August 2007: Facebook, keen to prove it has a viable business plan, announces it's to introduce a behavioural targeting ad system. But advertisers are more intrigued by the potential of tapping into the power of brand-oriented Facebook groups, especially following the success of several lobbying campaigns. Of interest in the UK, there's a revolt that forces HSBC to backtrack on student overdraft proposals and a campaign to bring back Cadbury's Wispa.
November 2007: At a presentation in New York, its founder, Mark Zuckerberg, announces that Facebook is launching a programme that will help advertisers set up profile pages and fan groups. He claims that this heralds the start of a new age in marcoms.
February 2008: The notion certainly seems potentially less hazardous than trying to use some of Facebook's behavioural targeting tools, including one system, codenamed "Beacon," which upsets users due to a perceived lack of privacy controls. In contrast, a rash of advertisers set up fan sites. Two high-profile UK initiatives include a "love it or hate it" Marmite page and a Mars "celebrate" initiatives that sells purchase vouchers.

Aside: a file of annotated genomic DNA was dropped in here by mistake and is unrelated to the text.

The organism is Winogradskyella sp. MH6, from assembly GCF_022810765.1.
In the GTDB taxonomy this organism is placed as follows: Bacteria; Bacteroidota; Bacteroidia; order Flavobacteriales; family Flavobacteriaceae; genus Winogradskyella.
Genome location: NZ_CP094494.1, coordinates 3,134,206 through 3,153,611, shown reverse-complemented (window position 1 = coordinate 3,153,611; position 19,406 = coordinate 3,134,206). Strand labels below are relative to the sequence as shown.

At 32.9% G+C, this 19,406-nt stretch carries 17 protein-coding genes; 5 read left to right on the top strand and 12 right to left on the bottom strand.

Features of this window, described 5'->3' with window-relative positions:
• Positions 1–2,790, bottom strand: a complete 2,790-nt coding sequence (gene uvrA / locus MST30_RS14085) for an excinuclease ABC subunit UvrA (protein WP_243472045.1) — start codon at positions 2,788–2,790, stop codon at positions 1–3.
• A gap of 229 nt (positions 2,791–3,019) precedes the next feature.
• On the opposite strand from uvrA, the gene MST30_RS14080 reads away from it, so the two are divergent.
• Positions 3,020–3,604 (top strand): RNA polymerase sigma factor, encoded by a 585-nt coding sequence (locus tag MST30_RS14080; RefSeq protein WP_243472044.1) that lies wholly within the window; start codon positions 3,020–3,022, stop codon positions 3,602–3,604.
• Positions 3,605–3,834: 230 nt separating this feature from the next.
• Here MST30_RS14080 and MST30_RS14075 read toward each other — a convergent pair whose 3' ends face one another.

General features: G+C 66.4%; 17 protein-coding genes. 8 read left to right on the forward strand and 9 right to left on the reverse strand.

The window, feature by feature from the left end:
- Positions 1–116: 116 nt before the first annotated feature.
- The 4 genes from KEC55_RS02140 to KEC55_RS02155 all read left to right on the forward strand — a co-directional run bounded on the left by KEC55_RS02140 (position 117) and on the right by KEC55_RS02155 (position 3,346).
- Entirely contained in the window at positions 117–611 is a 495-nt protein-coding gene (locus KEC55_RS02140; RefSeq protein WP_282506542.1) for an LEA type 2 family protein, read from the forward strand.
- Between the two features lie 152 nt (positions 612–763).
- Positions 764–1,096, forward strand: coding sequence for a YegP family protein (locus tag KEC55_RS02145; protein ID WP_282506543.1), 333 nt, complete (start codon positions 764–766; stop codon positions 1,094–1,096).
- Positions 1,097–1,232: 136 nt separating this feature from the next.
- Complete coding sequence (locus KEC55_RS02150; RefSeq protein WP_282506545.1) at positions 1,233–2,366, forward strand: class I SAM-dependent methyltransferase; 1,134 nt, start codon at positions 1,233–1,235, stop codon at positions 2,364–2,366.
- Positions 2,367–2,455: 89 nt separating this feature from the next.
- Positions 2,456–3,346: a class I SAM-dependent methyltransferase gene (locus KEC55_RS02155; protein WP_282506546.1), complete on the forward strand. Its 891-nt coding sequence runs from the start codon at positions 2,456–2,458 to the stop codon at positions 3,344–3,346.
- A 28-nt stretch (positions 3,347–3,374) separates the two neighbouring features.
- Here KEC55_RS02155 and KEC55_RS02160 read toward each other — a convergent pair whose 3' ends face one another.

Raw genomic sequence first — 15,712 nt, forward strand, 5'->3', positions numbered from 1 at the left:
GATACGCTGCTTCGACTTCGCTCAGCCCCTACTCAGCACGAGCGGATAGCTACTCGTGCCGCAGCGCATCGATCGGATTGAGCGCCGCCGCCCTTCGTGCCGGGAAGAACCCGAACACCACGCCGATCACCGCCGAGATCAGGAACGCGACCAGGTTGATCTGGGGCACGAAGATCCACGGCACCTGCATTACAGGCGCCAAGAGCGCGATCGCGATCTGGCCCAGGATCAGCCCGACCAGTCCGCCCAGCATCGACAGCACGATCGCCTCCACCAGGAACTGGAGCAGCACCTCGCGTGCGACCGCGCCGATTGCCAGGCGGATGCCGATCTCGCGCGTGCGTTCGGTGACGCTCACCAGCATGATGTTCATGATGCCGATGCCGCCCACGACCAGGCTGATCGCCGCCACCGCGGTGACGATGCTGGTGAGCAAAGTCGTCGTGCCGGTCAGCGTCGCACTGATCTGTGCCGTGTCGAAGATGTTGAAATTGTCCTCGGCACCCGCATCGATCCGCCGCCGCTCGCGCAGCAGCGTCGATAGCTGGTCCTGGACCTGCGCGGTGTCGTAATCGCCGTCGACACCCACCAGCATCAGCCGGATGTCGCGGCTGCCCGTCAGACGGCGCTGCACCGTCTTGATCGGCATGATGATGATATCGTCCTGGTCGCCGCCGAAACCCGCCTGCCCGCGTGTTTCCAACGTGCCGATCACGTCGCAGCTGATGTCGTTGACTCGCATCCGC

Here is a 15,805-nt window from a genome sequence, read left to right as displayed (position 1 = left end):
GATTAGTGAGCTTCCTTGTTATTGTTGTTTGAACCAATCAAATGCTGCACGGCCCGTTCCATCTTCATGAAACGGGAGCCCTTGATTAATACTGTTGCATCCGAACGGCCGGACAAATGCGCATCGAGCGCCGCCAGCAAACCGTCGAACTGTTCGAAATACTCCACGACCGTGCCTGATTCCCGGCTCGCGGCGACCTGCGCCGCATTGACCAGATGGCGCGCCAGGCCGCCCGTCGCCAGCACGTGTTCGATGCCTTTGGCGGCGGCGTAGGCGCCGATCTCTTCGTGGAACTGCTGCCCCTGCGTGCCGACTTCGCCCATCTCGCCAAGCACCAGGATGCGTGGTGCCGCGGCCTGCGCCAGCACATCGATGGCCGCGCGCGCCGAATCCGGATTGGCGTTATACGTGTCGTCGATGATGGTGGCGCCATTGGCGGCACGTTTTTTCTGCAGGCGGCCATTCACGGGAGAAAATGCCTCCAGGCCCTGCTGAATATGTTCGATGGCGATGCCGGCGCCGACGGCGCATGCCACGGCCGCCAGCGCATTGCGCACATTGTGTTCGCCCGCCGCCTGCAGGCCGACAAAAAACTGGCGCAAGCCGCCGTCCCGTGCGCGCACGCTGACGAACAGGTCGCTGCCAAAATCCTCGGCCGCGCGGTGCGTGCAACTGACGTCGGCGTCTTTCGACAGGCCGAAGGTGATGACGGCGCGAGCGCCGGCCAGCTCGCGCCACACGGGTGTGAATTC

February 2009: Fan site initiatives become increasingly sophisticated. For instance, just in time for St Valentine's day, Bertie Bassett enters into a marriage of convenience with a similarly imaginative construct, Betty Bassett - with the nuptials (their ceremonial side at any rate) being carried live on Facebook. But conventional advertising is growing steadily too - and in April Facebook claims to be the UK's biggest online display ad publisher.
November 2009: Activity evolves. Highlights include comparethemarket.com activity hosted by Aleksandr. Facebook tells advertisers they will have to go through "approval" processes. Separately, O2 signs a deal to support Unlimited, an entertainment space.
Fast forward ...
June 2010: Now Facebook has to work doubly hard to mollify advertisers when the site becomes a political football during the UK General Election in May, with all three main parties using controversial techniques (in a ham-fisted attempt to emulate some aspects of Barack Obama's 2008 presidential campaign) to woo younger voters. Advertisers worry that this sort of thing can give even the more sophisticated fan site a bad name.
This article was first published on Campaign